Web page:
But while the title track gets all of the attention (a portion of which I use to announce texts on my phone), it’s the penultimate track that has always been my favorite. “Ecstacy of Gold” is in my opinion the finest three-plus minutes of music ever put in a movie. This is Morricone at the peak of his powers, starting with just a piano and taking over a minute to build up to the whole orchestra and a wailing soprano and enough energy to drive ten trains. Halfway through he comes to a screeching halt, with just some strings and a piano key that feels like its about an octave lower than exists on a piano to carry us through the bridge and then building up to and surpassing the first half’s energy level. It’s a song that can only be played at eleven. Maybe twelve.

If it’s so wonderful, why did it take me until now to buy it, you ask. Well, I’ve owned the soundtrack for many years, but it’s the same as the one my dad bought all those many years ago, and while good it was only the “greatest hits” from the movie. This week I stumbled across an import of the full soundtrack on Amazon, and quickly hit the buy button.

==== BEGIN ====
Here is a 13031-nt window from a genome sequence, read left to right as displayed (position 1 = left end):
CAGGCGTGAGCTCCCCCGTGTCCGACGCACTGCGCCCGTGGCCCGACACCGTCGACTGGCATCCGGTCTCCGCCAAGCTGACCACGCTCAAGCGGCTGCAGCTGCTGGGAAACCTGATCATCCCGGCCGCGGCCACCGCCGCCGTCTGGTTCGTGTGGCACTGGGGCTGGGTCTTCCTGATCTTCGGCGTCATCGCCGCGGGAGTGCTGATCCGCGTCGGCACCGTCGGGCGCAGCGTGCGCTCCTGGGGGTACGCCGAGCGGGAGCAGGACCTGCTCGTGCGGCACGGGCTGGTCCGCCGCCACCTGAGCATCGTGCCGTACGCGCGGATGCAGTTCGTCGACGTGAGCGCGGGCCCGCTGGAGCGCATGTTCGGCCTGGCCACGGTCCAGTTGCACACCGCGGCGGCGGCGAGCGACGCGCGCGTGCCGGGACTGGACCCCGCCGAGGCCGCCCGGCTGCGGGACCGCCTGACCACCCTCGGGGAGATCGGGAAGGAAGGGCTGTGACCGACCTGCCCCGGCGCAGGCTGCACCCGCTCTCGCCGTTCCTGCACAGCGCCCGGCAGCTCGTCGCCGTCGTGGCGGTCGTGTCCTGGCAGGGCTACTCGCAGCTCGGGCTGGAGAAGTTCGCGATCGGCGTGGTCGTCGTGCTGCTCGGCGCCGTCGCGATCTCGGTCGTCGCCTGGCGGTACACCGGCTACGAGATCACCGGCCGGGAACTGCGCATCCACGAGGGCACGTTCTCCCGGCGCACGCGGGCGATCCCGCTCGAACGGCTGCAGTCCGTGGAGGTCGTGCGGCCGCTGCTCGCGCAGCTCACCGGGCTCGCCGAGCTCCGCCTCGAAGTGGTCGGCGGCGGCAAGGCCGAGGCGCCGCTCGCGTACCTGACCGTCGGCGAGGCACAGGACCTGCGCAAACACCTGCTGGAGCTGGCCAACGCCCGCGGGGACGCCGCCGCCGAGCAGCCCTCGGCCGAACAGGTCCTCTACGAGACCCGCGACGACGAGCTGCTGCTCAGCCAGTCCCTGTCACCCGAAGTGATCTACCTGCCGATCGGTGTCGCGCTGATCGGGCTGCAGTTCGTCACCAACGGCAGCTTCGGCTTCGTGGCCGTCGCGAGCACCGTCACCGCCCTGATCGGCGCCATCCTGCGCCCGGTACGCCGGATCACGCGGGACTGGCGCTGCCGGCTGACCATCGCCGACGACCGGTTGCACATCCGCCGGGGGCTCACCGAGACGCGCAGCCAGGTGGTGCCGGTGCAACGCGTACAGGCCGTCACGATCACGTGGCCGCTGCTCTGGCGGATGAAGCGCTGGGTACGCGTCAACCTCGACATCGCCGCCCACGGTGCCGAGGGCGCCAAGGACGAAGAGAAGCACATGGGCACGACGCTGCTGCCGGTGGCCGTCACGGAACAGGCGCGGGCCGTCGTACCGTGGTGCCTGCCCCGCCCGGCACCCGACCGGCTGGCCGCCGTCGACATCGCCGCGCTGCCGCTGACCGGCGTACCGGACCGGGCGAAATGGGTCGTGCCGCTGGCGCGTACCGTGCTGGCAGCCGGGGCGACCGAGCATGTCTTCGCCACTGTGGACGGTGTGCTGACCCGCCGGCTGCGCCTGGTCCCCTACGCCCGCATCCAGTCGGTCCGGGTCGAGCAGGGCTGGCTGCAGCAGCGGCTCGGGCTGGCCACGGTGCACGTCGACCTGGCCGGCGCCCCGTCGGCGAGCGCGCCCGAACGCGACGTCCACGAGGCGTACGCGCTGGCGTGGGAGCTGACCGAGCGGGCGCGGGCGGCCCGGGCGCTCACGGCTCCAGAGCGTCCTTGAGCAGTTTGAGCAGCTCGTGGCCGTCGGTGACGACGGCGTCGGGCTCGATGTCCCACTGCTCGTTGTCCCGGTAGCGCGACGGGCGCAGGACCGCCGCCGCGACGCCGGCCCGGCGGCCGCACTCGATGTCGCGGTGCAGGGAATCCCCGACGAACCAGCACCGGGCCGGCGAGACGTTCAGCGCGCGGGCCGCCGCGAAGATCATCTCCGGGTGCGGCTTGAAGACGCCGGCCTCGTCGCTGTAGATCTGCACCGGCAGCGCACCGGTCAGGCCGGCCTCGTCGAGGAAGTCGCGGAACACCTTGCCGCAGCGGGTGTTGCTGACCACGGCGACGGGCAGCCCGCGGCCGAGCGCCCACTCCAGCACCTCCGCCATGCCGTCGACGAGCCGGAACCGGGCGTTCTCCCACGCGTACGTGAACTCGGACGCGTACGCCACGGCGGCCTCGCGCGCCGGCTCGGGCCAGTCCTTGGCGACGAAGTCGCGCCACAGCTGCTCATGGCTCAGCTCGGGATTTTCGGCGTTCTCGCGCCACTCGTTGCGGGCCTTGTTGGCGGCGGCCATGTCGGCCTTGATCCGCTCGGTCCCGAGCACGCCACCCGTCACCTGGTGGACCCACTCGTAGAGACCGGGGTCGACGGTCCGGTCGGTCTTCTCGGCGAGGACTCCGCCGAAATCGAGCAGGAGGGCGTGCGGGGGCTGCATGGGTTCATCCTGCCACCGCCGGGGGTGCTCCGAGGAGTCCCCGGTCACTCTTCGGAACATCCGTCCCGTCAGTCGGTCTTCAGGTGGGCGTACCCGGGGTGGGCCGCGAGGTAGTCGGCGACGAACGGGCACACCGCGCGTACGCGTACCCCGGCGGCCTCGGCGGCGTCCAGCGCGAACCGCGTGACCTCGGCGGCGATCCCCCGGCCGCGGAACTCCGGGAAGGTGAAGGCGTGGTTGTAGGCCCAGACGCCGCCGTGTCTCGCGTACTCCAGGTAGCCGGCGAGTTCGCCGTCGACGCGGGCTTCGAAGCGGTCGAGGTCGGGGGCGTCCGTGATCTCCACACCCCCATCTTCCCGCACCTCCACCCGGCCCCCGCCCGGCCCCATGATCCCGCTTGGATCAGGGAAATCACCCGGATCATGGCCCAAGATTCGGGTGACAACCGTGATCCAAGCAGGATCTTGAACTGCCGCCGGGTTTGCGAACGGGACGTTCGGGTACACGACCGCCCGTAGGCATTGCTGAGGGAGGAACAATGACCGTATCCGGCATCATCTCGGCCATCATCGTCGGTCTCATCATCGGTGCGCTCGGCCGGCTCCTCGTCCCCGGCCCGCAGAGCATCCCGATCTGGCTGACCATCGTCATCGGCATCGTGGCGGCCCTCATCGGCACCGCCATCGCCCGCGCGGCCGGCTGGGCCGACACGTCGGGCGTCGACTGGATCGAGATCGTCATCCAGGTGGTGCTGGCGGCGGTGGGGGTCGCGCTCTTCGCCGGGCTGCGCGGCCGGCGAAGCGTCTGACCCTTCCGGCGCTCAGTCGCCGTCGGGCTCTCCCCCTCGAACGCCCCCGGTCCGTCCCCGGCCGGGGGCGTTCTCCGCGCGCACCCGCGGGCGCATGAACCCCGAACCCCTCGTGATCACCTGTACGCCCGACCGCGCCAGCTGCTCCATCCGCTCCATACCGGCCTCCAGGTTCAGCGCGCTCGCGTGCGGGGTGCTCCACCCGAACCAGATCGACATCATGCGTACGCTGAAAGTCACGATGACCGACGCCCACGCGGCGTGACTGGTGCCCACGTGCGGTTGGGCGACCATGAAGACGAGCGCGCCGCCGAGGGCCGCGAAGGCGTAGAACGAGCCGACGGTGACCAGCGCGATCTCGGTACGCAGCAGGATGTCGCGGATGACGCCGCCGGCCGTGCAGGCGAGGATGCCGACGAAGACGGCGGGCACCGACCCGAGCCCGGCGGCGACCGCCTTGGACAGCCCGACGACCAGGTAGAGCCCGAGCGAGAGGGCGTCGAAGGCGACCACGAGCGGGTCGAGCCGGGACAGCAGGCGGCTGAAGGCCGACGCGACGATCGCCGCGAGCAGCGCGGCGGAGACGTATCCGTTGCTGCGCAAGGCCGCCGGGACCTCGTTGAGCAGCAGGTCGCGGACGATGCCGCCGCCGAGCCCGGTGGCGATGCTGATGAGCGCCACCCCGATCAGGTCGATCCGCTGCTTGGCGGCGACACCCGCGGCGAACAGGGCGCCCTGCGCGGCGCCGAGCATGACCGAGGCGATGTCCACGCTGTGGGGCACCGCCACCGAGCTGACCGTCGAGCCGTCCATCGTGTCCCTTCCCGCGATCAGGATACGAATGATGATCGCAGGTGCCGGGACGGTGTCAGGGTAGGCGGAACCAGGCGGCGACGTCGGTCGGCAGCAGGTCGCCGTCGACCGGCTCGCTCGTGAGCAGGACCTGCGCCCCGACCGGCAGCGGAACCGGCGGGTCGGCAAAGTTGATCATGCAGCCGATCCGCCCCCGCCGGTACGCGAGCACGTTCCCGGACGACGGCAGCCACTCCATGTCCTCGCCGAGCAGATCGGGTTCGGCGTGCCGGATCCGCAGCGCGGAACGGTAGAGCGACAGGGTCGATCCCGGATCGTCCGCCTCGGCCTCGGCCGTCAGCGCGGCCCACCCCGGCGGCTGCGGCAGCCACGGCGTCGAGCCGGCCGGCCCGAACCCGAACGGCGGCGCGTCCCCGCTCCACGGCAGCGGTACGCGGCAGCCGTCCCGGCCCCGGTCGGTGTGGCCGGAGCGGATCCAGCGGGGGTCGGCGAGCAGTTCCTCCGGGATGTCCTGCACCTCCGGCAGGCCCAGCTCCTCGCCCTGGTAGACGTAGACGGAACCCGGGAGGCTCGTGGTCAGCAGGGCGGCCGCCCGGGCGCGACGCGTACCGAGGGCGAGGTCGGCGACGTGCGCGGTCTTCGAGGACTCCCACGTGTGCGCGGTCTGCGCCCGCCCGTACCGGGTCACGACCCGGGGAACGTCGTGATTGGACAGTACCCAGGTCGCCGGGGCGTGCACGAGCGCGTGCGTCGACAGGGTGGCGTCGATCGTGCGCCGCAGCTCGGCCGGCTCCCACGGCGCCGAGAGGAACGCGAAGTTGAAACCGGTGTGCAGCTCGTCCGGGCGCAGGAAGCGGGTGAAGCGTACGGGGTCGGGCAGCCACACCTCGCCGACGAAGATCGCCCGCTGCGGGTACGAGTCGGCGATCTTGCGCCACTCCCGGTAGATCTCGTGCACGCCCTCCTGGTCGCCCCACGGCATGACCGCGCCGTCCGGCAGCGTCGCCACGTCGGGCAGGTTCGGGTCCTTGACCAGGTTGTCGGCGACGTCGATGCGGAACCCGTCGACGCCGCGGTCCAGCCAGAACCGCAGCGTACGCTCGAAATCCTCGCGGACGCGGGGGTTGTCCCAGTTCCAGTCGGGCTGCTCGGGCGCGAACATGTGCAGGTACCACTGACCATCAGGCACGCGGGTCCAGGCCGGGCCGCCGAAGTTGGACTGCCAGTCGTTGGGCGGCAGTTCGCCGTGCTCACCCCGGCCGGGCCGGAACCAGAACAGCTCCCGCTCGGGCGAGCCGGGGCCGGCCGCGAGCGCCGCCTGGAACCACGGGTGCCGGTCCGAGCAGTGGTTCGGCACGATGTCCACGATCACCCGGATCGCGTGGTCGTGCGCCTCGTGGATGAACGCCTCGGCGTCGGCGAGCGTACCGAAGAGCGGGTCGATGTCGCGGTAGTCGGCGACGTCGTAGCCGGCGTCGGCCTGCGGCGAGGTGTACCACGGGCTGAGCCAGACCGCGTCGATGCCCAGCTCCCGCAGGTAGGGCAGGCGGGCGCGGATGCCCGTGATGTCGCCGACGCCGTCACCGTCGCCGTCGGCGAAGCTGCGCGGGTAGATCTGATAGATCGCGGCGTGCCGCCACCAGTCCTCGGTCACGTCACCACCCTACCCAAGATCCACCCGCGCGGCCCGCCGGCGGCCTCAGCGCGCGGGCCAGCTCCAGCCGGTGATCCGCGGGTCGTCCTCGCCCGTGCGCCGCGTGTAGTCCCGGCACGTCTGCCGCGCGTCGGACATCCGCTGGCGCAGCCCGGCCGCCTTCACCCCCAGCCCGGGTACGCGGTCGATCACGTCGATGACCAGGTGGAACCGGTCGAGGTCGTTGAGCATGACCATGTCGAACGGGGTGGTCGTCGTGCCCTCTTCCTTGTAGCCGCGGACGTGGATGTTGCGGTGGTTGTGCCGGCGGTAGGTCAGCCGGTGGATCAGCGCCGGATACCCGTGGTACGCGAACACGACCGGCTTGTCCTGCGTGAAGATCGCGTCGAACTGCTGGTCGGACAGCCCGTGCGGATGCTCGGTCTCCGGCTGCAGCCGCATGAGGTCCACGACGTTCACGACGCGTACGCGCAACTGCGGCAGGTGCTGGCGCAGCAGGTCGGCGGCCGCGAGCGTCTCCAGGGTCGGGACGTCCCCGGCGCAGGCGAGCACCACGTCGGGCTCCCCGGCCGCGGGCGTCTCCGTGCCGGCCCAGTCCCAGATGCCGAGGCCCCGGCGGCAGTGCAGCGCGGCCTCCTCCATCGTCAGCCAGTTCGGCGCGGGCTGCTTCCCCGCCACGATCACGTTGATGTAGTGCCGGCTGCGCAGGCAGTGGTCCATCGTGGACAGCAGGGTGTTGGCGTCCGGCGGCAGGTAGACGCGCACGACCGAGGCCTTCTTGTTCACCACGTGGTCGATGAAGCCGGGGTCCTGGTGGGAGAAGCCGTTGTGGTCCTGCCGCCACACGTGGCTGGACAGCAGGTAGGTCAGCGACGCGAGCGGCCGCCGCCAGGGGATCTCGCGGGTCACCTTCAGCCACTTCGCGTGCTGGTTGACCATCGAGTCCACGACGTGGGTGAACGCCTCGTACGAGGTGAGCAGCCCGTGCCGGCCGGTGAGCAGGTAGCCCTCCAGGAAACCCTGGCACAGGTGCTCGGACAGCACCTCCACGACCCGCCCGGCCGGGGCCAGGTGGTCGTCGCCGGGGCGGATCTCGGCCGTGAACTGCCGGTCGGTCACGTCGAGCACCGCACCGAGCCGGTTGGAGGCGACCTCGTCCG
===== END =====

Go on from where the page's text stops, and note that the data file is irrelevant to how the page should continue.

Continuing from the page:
So there you have it. I would love to stay and hear your favorites, but I have some Aieieieie-yiaiaiaia-yaiaiaiaia waiting for me.

  1. Many of the song titles on the soundtrack are lines the Joker said in the film. 
  2. Starring an unknown young ingenue named Liza Minelli. She lost the Oscar to Maggie Smith, but would win three years later for Cabaret, a movie that, ironically perhaps, I’ve never seen. 
  3. I didn’t understand until I was an adult and saw it again why they felt like they had to shoot up Bonnie and Clyde like that. There’s a cautionary tale about the power of (false) narrative there somewhere. 
  4. Leone and/or the studio didn’t believe in Oxford commas. 
  5. He was G&T before they knew what that was, too, and paid the price. 
  6. Maybe it was for himself, I don’t remember the details.